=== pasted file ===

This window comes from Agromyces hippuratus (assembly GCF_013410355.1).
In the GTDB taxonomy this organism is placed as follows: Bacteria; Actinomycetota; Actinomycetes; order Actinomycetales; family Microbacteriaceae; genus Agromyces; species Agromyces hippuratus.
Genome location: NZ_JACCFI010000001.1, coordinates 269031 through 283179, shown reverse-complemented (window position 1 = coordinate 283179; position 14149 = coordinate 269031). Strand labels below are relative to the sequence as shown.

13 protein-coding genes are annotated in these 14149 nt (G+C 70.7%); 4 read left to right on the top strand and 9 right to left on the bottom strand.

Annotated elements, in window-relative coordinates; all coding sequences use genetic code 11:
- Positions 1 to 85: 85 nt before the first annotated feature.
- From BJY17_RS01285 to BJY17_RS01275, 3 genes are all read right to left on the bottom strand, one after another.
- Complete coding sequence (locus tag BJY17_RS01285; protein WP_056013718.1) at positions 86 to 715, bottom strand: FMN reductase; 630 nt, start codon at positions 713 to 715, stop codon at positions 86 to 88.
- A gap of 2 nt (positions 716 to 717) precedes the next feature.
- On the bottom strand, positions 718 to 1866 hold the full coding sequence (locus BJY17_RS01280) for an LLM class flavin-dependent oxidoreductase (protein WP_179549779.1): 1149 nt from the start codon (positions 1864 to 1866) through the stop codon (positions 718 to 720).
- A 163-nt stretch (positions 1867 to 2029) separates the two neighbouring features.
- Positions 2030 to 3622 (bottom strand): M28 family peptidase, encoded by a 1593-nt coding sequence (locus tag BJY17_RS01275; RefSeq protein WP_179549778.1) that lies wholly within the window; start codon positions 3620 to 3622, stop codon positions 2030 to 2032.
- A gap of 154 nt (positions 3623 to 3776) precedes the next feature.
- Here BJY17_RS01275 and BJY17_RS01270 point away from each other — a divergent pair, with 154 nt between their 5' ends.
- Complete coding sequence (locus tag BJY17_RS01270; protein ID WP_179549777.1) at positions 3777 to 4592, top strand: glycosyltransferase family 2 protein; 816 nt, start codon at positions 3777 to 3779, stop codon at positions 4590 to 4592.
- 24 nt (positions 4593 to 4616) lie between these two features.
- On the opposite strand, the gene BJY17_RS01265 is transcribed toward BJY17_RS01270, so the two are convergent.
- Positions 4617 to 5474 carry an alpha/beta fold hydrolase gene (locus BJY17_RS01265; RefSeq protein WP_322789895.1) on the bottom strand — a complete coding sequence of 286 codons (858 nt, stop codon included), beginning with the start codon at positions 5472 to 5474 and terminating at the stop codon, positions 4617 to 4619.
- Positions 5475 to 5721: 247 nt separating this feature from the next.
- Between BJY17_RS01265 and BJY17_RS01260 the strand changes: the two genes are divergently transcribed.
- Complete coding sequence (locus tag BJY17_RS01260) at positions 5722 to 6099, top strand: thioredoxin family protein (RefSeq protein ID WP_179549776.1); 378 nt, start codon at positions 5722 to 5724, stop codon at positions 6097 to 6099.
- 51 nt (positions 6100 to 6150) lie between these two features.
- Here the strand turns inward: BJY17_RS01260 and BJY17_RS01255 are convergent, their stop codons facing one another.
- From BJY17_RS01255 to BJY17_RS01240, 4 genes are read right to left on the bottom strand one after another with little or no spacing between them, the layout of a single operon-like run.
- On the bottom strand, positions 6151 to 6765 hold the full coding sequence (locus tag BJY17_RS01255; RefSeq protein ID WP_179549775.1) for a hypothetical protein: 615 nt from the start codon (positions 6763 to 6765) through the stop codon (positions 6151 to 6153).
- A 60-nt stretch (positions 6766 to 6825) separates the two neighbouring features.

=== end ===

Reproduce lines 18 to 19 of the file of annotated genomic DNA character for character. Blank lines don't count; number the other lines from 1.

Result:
- Positions 4617 to 5474 carry an alpha/beta fold hydrolase gene (locus BJY17_RS01265; RefSeq protein WP_322789895.1) on the bottom strand — a complete coding sequence of 286 codons (858 nt, stop codon included), beginning with the start codon at positions 5472 to 5474 and terminating at the stop codon, positions 4617 to 4619.
- Positions 5475 to 5721: 247 nt separating this feature from the next.